Dad and his four crazy daughters
  • Dad and his four crazy daughters
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Jenny, my wittiest sister, recently discovered a new app for her iPhone that has made group-texting with my sisters far more interesting. Though Heather and I benefit from the potentially endless supply of hilarity, the app has damned our ditziest sister, Jane, who has become the de facto target of Jenny’s japes.

The group text is usually reserved for sharing and commenting on cute pics of my sisters’ kids. But every once in a while, we use it to make plans, as we did recently to figure out who was available at what time to meet up with Dad on Father’s Day. Of the four of us “Johnson girls,” I’m the only one who doesn’t have children, so on Hallmark holidays such as Mother’s Day and Father’s Day, I do my best to work around my sisters’ schedules, as they not only have parents to celebrate, they also are parents to be celebrated.

Jane initiated the digital dialogue by stating that she’d rather do breakfast, then church, instead of church, then lunch, because she needed to get to Jamul by the afternoon (to honor her husband, Simon, and his father at another family gathering). Jenny said that worked great for her, and Heather and I were flexible, so we all agreed on an early breakfast. Our messages were lively and affable — we playfully one-upped each other with variations of the word “biatch” and mentioned how much we were looking forward to spending time together.

I steered us back to the plans by suggesting that it was obviously Jane’s responsibility to make reservations for us somewhere because, after all, it was she who had recently broken Dad’s sink.

“Yeah, I broke it, jealous?” Jane texted. I could envision her mischievous grin as she then tapped, “You’re a producer now, you take care of it,” to which I responded with a simple image of Wonder Woman holding up an index finger, overlayed with text in clear white letters that read, “Aw Hell no.”

Jenny followed that up with some random awkward schoolboy’s photo that she’d captioned, “Bitches be crazy.”

I could sense Jane’s bafflement ten miles away. “Where are you getting those?” Appended to her question was a basic, circa 2006 animated emoticon of a yellow cartoon guy pulling down his pants to shake his naked cartoon ass at us.

“We’ve busted beyond emoticons and have gone to the web,” I answered. “Cool thing, the internet. They have all kinds of stuff.”

Then Jenny won the day by sending the “Sassy Black Woman” meme with the text, “Jane always be breakin’ shit.”

Heather had been mostly silent throughout all this, but, ever the school teacher, she awarded Jenny’s text a gold star by declaring, “That’s my favorite.”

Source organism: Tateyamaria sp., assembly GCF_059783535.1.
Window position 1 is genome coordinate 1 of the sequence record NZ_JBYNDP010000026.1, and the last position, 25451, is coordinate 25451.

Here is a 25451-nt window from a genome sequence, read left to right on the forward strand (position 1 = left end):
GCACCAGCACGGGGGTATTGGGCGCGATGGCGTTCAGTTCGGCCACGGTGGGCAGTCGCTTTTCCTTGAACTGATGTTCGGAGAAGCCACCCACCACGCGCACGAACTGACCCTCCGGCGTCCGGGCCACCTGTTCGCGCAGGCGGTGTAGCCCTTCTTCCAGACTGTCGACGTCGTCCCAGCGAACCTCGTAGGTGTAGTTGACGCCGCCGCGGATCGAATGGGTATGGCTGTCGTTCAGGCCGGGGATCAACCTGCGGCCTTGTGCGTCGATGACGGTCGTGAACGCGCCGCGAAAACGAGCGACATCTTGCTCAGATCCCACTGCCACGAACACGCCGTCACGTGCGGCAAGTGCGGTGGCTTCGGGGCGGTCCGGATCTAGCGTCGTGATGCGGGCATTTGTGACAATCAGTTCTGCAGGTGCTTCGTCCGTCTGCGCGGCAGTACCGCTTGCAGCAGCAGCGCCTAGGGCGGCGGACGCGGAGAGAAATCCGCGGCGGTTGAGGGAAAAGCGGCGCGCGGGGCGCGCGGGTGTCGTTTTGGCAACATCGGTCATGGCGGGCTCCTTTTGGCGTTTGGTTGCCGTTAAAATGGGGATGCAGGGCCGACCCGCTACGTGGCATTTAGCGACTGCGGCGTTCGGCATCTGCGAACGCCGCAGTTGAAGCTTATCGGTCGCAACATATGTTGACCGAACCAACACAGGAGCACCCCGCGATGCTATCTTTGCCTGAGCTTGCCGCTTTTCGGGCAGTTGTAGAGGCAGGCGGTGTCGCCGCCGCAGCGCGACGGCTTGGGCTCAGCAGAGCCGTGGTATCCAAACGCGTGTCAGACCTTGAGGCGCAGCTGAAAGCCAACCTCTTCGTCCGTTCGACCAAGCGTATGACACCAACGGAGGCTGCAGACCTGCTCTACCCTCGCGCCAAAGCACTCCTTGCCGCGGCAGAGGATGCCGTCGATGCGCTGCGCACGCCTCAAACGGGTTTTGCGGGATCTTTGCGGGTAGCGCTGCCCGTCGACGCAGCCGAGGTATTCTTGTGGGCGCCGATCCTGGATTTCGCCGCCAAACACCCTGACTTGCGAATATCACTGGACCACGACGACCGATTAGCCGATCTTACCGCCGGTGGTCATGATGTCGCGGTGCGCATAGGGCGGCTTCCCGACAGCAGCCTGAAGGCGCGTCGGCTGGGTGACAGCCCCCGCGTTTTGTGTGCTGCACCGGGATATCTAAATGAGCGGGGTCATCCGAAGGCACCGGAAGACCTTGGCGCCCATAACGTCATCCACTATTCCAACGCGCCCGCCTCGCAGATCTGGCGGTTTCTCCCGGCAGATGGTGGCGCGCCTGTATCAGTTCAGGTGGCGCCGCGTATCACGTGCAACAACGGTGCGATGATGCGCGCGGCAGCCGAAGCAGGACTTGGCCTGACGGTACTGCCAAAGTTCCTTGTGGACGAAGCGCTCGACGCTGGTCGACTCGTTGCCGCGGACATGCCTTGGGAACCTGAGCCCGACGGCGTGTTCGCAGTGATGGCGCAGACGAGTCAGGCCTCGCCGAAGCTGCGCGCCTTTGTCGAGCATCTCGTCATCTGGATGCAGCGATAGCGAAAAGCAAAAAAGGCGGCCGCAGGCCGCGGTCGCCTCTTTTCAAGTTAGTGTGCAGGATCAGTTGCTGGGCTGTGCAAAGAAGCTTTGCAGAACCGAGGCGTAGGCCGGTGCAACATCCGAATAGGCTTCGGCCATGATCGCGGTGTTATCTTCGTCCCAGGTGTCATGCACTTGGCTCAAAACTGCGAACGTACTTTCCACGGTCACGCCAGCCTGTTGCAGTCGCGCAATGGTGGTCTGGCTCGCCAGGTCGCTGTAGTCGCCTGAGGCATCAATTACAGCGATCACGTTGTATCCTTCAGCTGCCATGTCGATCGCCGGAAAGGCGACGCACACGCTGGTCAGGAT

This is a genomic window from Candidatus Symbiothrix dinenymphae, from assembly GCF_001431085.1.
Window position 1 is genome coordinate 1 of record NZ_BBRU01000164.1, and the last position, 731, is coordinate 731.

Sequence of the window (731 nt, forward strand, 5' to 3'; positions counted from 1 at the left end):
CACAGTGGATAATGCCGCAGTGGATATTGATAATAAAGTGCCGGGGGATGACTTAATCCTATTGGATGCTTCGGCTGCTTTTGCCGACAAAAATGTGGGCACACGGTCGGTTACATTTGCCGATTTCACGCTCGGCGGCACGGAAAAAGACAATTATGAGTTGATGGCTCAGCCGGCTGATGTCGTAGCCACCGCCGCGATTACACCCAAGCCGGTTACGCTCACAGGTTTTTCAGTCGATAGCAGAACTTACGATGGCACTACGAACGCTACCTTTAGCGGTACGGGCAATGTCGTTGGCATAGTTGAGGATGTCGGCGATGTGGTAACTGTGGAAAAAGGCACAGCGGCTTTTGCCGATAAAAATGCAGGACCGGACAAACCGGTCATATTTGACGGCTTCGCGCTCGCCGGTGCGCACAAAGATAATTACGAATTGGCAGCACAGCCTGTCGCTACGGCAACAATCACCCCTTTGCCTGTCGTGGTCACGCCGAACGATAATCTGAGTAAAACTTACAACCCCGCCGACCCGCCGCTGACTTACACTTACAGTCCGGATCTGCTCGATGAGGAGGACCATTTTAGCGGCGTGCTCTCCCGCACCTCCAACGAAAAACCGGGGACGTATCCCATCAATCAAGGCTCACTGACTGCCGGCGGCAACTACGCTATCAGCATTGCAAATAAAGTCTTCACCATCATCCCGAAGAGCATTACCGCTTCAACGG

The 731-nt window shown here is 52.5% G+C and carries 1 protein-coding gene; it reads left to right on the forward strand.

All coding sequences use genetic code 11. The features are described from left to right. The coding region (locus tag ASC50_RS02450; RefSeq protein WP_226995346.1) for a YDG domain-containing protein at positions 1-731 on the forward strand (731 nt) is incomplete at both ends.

On Father’s Day, we all gathered at Bread & Cie because apparently no early breakfast spots in San Diego take reservations. It was there, still laughing from the text convo the day before, that Jenny showed Dad the meme she created to commemorate Jane’s latest snafu. In a petulant tone not fit for the woman who was the eldest among us, Jane demanded Jenny share the app with her so she could play at our level.

Jane (winking) and Heather

Jane (winking) and Heather

After a few moments fiddling with her phone, Jane said, “I found one called Easy me-me, is that it?” At this, Heather, Jenny, and I burst into laughter. “What?” Jane was mystified. “Is it just ‘me,’ or the ‘me, me’ one? I don’t get it. Stop laughing, and tell me.”

Heather kept repeating, “Me! Me!” between giggling patters.

We really lost it when Dad said to Jane, in an authoritative tone, “Honey, they’re laughing because you said it wrong. It’s pronounced mehm.”

“I seriously feel like someone slipped a hallucinogen into my coffee,” I said. “Is this really happening?” Each time I caught Heather or Jenny’s eyes, it only made me laugh harder. Dad and Jane both looked lost and were beginning to look irritated, so once I caught my breath, I said, “It’s pronounced meeeeeem. Get it? Meeeeeeem. Not me me, not mehm, just meem. How do you guys not know this?”

“Wait,” Dad said, now looking at me as though seeing me for the first time that morning. “Are you the toxic fairy?”

Dad’s surreal non sequitur pushed us over the edge of laughter and into hysterics. “That’s such an awesome question, on so many levels,” Heather said, wiping tears of mirth from the corners of her eyes.

“Are you?” Dad persisted. “The toxic fairy?” His face had the wary look of someone who suspected he was being messed with and wasn’t very happy about it.

“I have no idea what you’re talking about,” I said. “But it’s really, really funny. What, is someone sending you memes anonymously and calling themselves the ‘toxic fairy?’ And you think it’s me?”

Dad nodded. “It’s on Facebook. That’s not you?”

“No, it’s not me,” I said, starting to wonder if I was the one being messed with. If so, it was a genius mindfuck because I was so confused I was beginning to question reality, just like that time on mushrooms when I forgot how to speak and every time someone spoke in my direction, I raised my brows in amazement and said, “Bzzzz.”

While I was still trying to grasp the whole “toxic fairy” thing, Dad, smiling, leaned in closer to Jenny and me and said, “I love this, all my daughters. I love that you’re all so funny.” Then, with an impish smirk that matched Jane’s usual trouble-making face, he added, “Even Heather, in a Mr. Bean sort of way.”

Jenny and I shared a hilariously disoriented look and then laughed so hard and loud that heads at the other end of the room began to turn in our direction. Tapering to a steady giggle, we looked up to find Jane and Heather waiting quietly for us to fill them in. “What did he say?” We just kept chuckling, but Heather — as much of a bulldog as any of us when we’re being kept from something we want — wasn’t about to let it go. “What? What did he say? Dad, what did you say?”

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